Tuesday, December 1, 2009


Though nothing has really changed since I had my mid-cycle u/s on Sunday, I have had a shift in my thinking which makes it feel like I am going through some sort of transition. The thoughts that popped into my head about the futility of our continuing to do IUIs have not gone away; in fact, they have multiplied and intensified. I think it is time for a change.

MM and I have not discussed any next steps in depth for some time--the most he's said on the subject is that I can "stop whenever [I] want" and that he is still opposed to IVF--and this decision is obviously one I won't make on my own. Having said that, any thoughts I express here are mine alone, not his or ours.

The more I think about it, the more I am becoming convinced that it doesn't make sense for us to continue using drugs to stimulate my ovaries and doing IUIs. Because I already ovulate regularly on my own, I don't truly need ovarian stimulating drugs. IUIs are an empiric treatment for us anyway, since we are "unexplained." There is no documented problem with my cervical mucus or MM's sperm count that would make the procedure a must for us.

I am in the midst of completing my fourth cycle with Clomid, and two of those cycles have also included Follistim. None of these drugs have produced the desired effect, a pregnancy. One might argue that, aside from this cycle, they have produced the desired effect of stimulating my ovaries, since I have had at least two mature follicles every medicated cycle but this one. But my ovaries don't truly need stimulation, and merely producing eggs that don't result in pregnancy isn't exactly the goal.

Given that IUIs and ovarian stimulation have not worked for us, the logical next step would be IVF. But we are not going down that road, for all the reasons I've already discussed here.

Putting aside all my objections and hesitation about IVF, MM's main one is the money. (Not surprising, given his debt aversion and the fact that he will not be the one experiencing the physical and emotional side effects of the procedure.) MM once made a passing remark that he would be willing to do IVF if the odds were better, say greater than a 50% success rate. Even CCRM can't guarantee a success rate of over 50% for someone in my age range, let alone our RE's clinic. (I stand corrected: a quick search of CCRM's website shows that their success rate for women 38-40 using their own eggs was 50.7% in 2007, though that was for pregnancies and not for live births. I'm pretty sure MM means a success rate for live births.)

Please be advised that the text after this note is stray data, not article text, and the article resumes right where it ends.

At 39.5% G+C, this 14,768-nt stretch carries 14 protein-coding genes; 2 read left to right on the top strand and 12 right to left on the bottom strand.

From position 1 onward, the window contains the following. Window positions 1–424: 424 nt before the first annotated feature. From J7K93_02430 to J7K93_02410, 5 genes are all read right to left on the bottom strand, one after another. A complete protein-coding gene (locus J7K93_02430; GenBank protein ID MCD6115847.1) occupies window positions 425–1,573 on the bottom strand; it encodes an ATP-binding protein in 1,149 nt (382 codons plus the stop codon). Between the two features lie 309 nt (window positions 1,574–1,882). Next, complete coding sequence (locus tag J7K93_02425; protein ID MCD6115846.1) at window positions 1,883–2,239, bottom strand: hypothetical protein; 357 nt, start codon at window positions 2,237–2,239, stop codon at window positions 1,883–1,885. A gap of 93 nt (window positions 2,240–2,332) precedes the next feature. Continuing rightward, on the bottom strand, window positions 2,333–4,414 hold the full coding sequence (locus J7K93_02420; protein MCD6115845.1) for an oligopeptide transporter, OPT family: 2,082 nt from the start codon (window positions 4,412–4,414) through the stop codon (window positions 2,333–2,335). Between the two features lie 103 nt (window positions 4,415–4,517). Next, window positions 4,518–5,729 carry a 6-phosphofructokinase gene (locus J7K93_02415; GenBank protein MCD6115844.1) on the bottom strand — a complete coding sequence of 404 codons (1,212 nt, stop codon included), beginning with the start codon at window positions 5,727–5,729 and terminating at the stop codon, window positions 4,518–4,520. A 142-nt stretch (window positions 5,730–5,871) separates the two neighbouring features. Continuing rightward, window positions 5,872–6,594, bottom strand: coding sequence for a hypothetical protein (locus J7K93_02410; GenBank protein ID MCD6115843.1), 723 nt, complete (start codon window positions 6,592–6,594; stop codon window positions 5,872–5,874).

The only procedure I am aware of that can consistently offer a >50% success rate for someone my age is donor egg IVF. Believe it or not, based on my current limited knowledge, I might be more willing to do a donor egg cycle than a standard IVF cycle simply because I would not have to go through ovarian stimulation. I am aware that I would have to take other drugs, including injections, and that they would have their own side effects. But at least to my uninformed mind, it seems like being a recipient of a donor egg would be a little easier on the body than a standard IVF cycle with one's own eggs. (I welcome anyone who knows different to educate me on this point.)

One huge problem with donor egg IVF: the price tag. A little preliminary poking around reveals that it is in the neighborhood of $25-30K. I know MM would balk at that. . . . though perhaps a little less once he learned that the anticipated success rate can be as much as 70-80%, depending on the clinic.

Using a donor egg would involve giving up my own genetic link to our child, but at least s/he would be genetically related to MM. And because the vast majority of people assume that when a woman gives birth to a child, that child is her own, the only people who would know otherwise would be those whom we chose to tell. . . a distinct difference from adoption.

I know that the cost of adoption is similar, and I know that MM sees adoption as a true last resort option. . . last resort in the sense that I believe he might opt to live child-free rather than pursue it. He, even more than I, has a real sense that he wants a biological link with the child he raises as his own.

Honestly, probably the best thing for me to do at this point is to take a little break and get clear in my own mind about what I want to do next. I have been talking for some time about seeing a counselor to talk about my feelings related to our infertility, and I should. It's just hard to make that a priority with so many other things going on at work and in my personal life, not to mention the expense. (Our insurance is VERY limited in which counselors it will pay for, and I haven't found anyone who is anywhere near my office who is "in network" and has experience in counseling people with infertility, so I will likely end up paying out of pocket for someone qualified.)

I'd be interested to hear what those of you who are still TTC have to say about my thoughts. I find that the perspective of people who are pregnant or parenting is just different enough that I have a difficult time relying on their advice. For obvious reasons, no one can imagine choosing a child-free life once they have already had the experience of parenthood. Unfortunately, I don't have anyone in real life to whom I can turn for advice: at this stage in my life, only three women in my circle of friends are childless--one of those by choice--and none of those have experienced infertility.